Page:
Lahore, Pakistan, Nov 30, 2016 / 11:49 am (CNA/EWTN News).- Five men in Pakistan’s Punjab province were sentenced to death last week for their leading role in the November 2014 murder of a Christian couple. Another eight were given two years in prison for their participation in the lynching.
Judge Chaudhry Muhammad Azam of Lahore’s Anti-Terrorism Court handed down the sentences Nov. 23. The guilty have also been fined 200,000 Pakistani rupees (about $1,900).
On Nov. 4, 2014, Shahzad Masih and his wife Shama, who was pregnant with the couple’s fourth child, were attacked by a lynch mob and their bodies burned after they were accused of desecrating the Quran. The couple lived in Kot Radha Kishan, a city located nearly 40 miles southwest of Lahore.
The couple worked at a brick kiln, and it has been reported that the kiln owner noticed Shama – who was illiterate – burning some belongings of her recently-deceased father-in-law, and charged that some pages she burnt were from the Quran – he then detained them. They owed him money, and he refused to release them without being paid.
It was then announced from local mosques that the couple had desecrated the Quran, and a mob forced their way into the room where the Masihs were held, and beat them with bricks and shovels. Reports vary as to whether or not the couple’s bodies were thrown into the kiln before or after their deaths.
According to Dawn, a Pakistani English-language daily, the Anti-Terrorism Court heard that the five men given the death penalty “gathered a large mob of hundreds by making announcements over a mosque loudspeaker and incited them to violence with incendiary speech.”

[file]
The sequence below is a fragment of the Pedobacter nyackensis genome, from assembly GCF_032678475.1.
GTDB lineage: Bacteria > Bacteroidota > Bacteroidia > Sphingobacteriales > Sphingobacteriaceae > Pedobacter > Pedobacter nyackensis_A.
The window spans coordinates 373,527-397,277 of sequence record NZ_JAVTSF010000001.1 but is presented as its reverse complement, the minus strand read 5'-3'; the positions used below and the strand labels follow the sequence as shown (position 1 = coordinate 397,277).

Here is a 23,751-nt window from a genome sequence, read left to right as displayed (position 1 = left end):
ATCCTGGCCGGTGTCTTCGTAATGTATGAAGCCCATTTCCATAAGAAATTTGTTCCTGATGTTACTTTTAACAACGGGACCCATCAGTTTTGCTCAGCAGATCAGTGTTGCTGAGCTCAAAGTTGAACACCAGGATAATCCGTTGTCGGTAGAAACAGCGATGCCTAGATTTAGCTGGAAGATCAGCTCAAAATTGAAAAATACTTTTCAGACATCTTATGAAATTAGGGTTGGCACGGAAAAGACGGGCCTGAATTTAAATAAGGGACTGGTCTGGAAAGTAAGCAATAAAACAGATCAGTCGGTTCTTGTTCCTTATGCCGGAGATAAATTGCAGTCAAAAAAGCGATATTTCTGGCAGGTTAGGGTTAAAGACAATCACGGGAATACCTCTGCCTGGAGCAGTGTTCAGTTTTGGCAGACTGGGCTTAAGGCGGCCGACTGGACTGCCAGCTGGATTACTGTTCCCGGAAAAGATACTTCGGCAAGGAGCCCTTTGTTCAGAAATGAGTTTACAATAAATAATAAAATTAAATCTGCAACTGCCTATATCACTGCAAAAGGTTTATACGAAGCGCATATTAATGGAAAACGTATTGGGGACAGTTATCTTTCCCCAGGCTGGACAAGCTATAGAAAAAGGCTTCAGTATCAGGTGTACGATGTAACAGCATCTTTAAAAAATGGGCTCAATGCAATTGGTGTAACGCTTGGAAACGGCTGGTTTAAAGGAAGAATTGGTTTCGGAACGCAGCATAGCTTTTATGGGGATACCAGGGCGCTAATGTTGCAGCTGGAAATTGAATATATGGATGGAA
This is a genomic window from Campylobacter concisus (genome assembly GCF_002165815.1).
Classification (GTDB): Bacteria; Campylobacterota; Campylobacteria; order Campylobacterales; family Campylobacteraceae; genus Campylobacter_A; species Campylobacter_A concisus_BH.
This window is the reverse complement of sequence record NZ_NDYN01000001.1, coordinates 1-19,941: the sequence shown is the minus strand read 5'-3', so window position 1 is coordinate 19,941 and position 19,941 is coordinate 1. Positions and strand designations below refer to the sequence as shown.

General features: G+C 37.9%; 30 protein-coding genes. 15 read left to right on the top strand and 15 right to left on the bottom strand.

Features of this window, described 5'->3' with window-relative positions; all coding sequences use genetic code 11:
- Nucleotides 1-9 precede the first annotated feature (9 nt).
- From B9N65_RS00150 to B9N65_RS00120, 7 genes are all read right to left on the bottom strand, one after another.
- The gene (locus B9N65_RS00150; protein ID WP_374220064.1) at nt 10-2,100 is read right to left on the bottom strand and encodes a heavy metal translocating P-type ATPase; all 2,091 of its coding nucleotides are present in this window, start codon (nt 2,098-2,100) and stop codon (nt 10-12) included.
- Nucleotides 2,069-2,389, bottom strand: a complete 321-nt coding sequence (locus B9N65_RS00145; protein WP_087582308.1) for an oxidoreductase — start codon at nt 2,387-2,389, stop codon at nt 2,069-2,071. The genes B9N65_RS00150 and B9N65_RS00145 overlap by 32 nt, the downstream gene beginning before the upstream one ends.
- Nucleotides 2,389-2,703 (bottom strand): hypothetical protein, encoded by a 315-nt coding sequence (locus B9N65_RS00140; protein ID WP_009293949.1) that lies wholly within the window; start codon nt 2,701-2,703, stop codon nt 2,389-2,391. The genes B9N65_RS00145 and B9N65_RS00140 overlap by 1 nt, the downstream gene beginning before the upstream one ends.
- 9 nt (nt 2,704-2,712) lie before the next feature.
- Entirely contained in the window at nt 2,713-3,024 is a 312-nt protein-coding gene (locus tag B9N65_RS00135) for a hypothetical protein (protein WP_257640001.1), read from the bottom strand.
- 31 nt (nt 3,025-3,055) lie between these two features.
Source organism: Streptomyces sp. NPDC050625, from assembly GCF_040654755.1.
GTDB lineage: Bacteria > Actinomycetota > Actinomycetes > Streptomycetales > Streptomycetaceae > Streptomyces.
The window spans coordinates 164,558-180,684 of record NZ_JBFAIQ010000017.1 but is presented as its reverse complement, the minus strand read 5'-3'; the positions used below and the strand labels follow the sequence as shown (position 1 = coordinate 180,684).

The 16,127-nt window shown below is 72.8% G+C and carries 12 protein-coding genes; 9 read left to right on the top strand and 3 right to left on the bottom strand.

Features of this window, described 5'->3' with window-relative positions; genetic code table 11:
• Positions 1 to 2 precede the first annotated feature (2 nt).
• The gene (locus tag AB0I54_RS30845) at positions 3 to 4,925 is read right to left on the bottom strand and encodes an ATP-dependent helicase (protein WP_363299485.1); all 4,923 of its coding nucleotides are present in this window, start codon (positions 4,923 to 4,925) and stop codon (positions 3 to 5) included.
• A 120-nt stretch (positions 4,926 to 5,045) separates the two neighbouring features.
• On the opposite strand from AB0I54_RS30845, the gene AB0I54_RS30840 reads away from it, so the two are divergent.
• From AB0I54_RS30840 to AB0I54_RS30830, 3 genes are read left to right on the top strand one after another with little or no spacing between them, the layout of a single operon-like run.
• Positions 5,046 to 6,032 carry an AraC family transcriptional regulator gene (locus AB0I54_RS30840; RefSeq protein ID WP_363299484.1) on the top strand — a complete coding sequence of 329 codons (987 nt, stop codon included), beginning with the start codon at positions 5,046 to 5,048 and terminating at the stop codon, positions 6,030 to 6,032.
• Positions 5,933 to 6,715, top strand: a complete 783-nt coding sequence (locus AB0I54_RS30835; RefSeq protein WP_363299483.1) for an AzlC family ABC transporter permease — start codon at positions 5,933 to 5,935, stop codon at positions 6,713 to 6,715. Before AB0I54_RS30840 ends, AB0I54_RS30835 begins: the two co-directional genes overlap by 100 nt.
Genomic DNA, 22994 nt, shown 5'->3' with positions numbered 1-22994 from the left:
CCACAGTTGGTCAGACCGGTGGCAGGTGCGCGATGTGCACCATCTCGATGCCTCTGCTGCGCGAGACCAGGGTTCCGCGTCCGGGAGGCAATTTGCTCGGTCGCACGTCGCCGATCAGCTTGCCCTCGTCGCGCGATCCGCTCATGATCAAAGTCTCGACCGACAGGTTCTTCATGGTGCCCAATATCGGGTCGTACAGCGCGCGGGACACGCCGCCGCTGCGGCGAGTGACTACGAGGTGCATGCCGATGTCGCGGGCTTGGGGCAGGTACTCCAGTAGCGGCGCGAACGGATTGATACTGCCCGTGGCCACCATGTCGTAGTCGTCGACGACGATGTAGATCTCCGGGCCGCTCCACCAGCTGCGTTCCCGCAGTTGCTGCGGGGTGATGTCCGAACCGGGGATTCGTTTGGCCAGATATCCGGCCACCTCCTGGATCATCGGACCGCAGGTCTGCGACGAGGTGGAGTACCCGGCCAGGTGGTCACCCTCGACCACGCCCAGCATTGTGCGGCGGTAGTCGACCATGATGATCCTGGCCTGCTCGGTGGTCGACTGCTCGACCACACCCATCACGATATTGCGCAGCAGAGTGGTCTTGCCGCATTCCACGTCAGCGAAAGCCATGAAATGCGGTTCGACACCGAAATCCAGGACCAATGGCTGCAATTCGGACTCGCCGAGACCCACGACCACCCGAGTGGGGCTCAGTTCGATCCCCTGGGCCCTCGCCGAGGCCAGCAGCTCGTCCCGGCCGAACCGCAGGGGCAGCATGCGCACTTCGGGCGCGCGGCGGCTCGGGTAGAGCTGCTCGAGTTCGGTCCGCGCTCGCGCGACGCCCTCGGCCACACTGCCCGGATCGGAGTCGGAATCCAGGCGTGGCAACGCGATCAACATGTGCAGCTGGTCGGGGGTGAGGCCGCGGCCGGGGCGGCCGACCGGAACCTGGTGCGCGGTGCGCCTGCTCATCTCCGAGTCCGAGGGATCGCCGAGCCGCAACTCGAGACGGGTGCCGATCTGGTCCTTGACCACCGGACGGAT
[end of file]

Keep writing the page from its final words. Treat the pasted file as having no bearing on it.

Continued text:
Riaz Anjum, the lawyer representing the Masih family, told AFP that according to the judgement, “the five people awarded the death sentence were involved in dragging, beating and burning the couple while the other eight played a supportive role.”
The chairman of the Pakistan Inter-faith League, Sajid Ishaq, told The News International that the guilty verdict has “revived [Christians’] confidence in the supremacy of judiciary and enhanced their faith in fair and free investigations conducted in this case. I would not say I support the death sentence but I would say that such a decision has become essential to prevent violence in the society amidst prevailing conditions in our country.”
He added that “the crime was so gruesome that it plunged the whole Christian community in a shock.”
“I sincerely hope and wish that the decision by the ATC in ‘Sajjad and Shama’ lynching case will serve as a strong preventive step against any such incident in future. The minority communities of our country will indeed feel reassured and will draw a sense of protection from this decision,” Ishaq concluded.
In total, 103 people had been charged in the lynching case, according to Anjum. But 90, including the owner of the brick kiln, were acquitted.
Pakistan’s state religion is Islam, and around 97 percent of the population is Muslim. The nation has adopted blasphemy laws which impose strict punishment on those who desecrate the Quran or who defame or insult Muhammad.
The blasphemy laws are said to be often used to settle scores or to persecute religious minorities; while non-Muslims constitute only three percent of the Pakistani population, 14 percent of blasphemy cases have been levied against them.
Many of those accused of blasphemy are murdered, and advocates of changing the law are also targeted by violence.